NewsGroups: comp.ai.philosophy, comp.society.futures, rec.arts.sf.science,
rec.arts.sf.written
Author: Simon Laub (silanian@mail.tele.dk)
Date: Fri, 26 April 2002 22:29:18
Subject: Time, Omega and SETI.
In a previous post I claimed that clever aliens
could send us the Omega number - and we would
have a key to infinite-like knowledge.
Perhaps, not so surprisingly, a couple of guys wanted me
to elaborate on that one:
Omega = halting probability.
According to Alan Turing you can't decide whether
a (computer) program will halt. There is no mechanical
procedure for doing that. As most problems can be recast
as halting problems, this is pretty universal.
The real number Omega is then the probability
that a program generated by tossing a coin halts.
Quoting Calude:
"Omega embodies an enormous amount of wisdom in
a very small space... its first thousands digits,
which could be written on a small piece of paper,
contain the answer to more mathematical questions,
than could be written down in the entire universe.
Thoughout history mystics and philosophers have
searched for a compact key to universal
wisdom, a finite formula or text which, when known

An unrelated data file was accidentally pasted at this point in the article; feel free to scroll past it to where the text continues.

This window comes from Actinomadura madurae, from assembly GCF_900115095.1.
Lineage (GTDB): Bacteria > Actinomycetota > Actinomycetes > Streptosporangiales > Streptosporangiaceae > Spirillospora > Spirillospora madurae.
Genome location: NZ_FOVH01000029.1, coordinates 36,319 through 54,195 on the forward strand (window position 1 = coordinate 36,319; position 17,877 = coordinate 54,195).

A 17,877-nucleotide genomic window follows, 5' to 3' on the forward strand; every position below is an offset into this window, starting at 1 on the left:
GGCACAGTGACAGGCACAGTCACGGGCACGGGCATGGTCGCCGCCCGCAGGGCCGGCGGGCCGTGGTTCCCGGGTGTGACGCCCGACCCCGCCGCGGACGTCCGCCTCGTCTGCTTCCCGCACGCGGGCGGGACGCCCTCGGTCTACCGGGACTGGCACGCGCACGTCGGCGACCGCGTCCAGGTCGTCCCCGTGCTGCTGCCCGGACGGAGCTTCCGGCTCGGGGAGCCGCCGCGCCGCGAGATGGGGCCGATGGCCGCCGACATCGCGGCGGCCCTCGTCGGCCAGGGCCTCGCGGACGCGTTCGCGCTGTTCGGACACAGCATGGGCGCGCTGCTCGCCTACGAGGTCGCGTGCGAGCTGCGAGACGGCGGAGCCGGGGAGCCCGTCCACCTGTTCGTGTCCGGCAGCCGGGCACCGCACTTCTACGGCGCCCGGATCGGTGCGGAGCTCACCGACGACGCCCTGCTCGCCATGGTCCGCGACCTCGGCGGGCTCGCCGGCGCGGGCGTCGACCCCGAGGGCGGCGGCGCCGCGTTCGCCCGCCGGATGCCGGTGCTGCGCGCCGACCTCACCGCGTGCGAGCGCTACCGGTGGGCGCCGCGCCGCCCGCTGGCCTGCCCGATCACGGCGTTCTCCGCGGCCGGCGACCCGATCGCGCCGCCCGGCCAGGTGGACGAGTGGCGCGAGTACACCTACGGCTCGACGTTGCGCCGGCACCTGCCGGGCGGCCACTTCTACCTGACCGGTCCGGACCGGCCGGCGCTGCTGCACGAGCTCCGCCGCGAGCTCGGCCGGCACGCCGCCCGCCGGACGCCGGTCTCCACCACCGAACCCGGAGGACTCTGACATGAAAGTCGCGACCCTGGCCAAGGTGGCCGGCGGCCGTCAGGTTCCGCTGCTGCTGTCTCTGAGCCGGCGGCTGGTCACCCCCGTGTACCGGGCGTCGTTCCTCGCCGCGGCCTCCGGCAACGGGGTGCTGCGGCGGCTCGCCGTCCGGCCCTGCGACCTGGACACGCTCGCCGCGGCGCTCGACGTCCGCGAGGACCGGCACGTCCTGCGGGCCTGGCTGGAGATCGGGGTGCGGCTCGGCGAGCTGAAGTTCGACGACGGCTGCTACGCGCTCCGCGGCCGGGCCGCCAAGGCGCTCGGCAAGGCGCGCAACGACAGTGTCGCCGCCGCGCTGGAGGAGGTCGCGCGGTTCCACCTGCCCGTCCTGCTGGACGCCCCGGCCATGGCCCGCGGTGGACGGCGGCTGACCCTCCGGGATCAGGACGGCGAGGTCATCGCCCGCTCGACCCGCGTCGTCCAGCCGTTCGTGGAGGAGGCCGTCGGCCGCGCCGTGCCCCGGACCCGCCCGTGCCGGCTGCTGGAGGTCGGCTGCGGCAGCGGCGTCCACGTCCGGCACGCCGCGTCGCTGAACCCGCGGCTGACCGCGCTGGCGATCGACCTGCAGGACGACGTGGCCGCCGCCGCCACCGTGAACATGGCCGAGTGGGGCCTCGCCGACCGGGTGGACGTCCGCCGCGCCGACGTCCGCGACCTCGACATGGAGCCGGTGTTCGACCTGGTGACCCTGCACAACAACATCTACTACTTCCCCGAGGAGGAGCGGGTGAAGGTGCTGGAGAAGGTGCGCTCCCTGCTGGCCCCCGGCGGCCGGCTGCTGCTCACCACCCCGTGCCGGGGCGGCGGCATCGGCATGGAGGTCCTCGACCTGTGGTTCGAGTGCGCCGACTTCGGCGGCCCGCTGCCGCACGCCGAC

and understood, would provide the answer to every question.
The use of the Bible, The Koran and the I Ching
exemplify this belief or hope...
Omega is in many senses a cabalistic number.
It can be known of, but not known through human reason.
To know it it detail, one would have to accept its
uncomputable digit sequence on faith, like
words of a sacred text."
However, to get Omega in the limit from below, you just look
at more and more programs for more and time, and everytime
you see that a K-bit program halts, that contributes
1/2^K to the halting probability. But this tactics
would never tell you how close you are to the real Omega.
As Omega is irreducible information - which tastes like
Chaitins own description of random:
"Something is random if it can't be compressed into a
shorter description. In other words there is no (shorter)
concise theory that produces it."
So, the n first digits of Omega represent the probability
that a program thats less than n bits long
(when translated into binary from whatever language)
will halt.
Still, Cristian Calude found a structure to all halting programs
longer than 84 bits. Apparently they all
have to start with a particular sequence of bits.
This limits the contribution that the remaining
infinite set of halting programs can make to the first bits
of Omega. This set cannot influence the first
69 bits. Thus, Calude has calculated the first 64
bits (for technical reasons) of Omega:
0000001000000100000110001000011010001111110010 ...